Jane Franco-Ward is a big game hunter, and her choice of weapon? A pair of scissors.
The Wilkinsburg resident's expertise in saving money through inventive use of store and manufacturers' coupons recently earned her a call from the TLC program "Extreme Couponing."
She'll be featured tonight at 10, doing what she seems born to do -- clipping ads to save large amounts of money while accumulating equally large amounts of household goods, makeup and groceries.
"I loved it," she said of filming the show as she shopped. "It was all about me, and they were just following what I always do."
Anyone who has read her online blog (www.couponshoppinwitjane.com) or watched her YouTube channel videos knows Mrs. Franco-Ward is a big league shopper. The woman knows her way around a UPC code, and she's not afraid to share what she knows.
"I'd always been a frugal shopper, and I started, really, by purchasing items on sale with coupons," she said. "It started with small things: deodorant, soap, whatnot."
Her children encouraged her to talk about her savings on YouTube. A recent video, "How I won the battle at Walmart -- Yes" describes how she nabbed Scrubbing Bubbles toilet bowl cleaner for free.
But it wasn't easy. At first, she said, store employees weren't going to match a sale price, and even then, she still had to call Walmart headquarters to make it happen.
Judicious use of coupons often results in her paying little, if anything, for products. Mrs. Franco-Ward said she is at "99 percent savings, that's fantastic."
She subscribes to both local daily newspapers and clips coupons printed off the Web. Her favorite stores are CVS, Rite Aid, Walgreens, Walmart and Shop 'n Save, but Giant Eagle's coupon policies, she said, generally don't allow for "stacking," which combines different offers.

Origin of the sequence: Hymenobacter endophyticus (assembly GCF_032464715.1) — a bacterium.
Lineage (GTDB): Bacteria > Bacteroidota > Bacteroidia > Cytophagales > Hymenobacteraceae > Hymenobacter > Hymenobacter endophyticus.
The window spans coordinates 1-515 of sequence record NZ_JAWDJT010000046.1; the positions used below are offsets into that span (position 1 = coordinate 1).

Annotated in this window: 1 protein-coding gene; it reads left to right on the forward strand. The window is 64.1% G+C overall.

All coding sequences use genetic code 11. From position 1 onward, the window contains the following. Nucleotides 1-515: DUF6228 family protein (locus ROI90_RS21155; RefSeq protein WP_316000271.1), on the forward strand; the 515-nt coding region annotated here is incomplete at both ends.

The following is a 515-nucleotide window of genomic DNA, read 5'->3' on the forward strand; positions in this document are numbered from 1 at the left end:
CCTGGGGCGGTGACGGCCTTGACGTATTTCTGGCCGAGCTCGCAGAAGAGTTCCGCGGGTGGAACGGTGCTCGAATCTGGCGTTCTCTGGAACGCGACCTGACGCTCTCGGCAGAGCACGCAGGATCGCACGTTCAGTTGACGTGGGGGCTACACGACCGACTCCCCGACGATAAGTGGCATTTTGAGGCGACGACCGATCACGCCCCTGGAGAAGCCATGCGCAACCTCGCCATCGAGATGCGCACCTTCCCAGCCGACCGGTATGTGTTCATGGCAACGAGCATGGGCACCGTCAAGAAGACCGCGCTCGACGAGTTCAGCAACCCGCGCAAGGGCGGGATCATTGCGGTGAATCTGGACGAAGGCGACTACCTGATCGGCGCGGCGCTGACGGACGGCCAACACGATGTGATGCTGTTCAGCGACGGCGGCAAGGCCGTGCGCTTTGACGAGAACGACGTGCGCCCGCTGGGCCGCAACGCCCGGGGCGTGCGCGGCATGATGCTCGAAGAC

"I'm going for the things I can save the most money on, and that was my goal from the beginning," she said. "I'm shopping for deals; I'm a bottom-line shopper."
One time she found a deal for pricey John Frieda hair color that was too good to pass up: more than a year's supply, worth $500. Thanks to the combination of coupons and specials, she ended up getting back store credit.
In general, the staff at her favorite stores are helpful -- "They know me and they're very nice," although there's one, she said in a video post, that "is very snickety."
There is the misconception that extreme couponers end up with basements full of stuff they really don't want or need.
"I think you get negative stories that it takes a lot of time, or you have to deal with negative checkers; it's not worth your while; you're couponing for things you don't need or really use, which is not true at all," she said. "You're going to get the best of everything, the best fruits and vegetables, cheese, household goods ...."
Perhaps her biggest wonder is why, in this economy, more people don't coupon.
"This is a strategy, it's a game, if you will. But it's also serious, because it's expensive to live in this world."
Maria Sciullo: firstname.lastname@example.org or 412-263-1478 or @MariaSciulloPG.